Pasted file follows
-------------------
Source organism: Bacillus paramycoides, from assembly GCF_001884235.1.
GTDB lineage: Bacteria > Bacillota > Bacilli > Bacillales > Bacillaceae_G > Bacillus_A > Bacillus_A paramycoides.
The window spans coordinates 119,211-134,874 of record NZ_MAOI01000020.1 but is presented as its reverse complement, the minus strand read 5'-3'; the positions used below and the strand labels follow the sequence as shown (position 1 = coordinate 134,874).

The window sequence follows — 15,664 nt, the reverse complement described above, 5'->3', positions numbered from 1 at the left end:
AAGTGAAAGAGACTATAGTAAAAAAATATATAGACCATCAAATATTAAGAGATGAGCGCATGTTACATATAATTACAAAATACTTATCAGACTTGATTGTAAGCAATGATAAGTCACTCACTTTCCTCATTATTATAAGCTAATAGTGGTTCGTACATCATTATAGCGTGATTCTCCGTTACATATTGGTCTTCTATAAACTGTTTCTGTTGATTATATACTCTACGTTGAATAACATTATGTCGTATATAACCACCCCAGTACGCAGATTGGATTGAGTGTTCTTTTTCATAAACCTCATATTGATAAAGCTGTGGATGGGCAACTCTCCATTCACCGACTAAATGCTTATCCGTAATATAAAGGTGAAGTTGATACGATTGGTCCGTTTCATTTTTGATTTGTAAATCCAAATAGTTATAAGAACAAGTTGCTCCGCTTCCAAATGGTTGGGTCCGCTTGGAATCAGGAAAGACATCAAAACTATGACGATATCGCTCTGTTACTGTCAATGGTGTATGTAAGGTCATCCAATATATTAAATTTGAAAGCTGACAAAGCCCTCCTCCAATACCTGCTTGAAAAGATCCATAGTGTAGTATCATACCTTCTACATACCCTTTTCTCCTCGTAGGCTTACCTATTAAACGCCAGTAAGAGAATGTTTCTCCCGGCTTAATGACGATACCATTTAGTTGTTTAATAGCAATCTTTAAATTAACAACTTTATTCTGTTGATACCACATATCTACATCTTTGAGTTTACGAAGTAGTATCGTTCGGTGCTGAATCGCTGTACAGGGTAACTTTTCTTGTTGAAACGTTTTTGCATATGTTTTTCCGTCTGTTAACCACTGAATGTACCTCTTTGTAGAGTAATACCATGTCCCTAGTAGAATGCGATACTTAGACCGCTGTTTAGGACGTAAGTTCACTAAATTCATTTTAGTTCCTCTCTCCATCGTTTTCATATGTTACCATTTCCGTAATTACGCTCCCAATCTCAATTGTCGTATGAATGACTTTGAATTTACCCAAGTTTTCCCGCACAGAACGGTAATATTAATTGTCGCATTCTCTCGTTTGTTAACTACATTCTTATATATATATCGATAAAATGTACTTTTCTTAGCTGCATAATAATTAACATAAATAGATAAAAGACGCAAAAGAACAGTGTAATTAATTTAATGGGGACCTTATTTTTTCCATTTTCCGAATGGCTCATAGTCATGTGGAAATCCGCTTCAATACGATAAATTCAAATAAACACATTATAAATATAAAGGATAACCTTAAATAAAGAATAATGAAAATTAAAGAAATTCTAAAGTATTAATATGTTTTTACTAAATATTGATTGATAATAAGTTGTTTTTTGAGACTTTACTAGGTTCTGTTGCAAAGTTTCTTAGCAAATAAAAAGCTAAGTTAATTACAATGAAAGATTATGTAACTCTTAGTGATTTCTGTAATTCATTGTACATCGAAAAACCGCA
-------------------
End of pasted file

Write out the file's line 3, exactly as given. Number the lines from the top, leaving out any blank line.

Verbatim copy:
The window spans coordinates 119,211-134,874 of record NZ_MAOI01000020.1 but is presented as its reverse complement, the minus strand read 5'-3'; the positions used below and the strand labels follow the sequence as shown (position 1 = coordinate 134,874).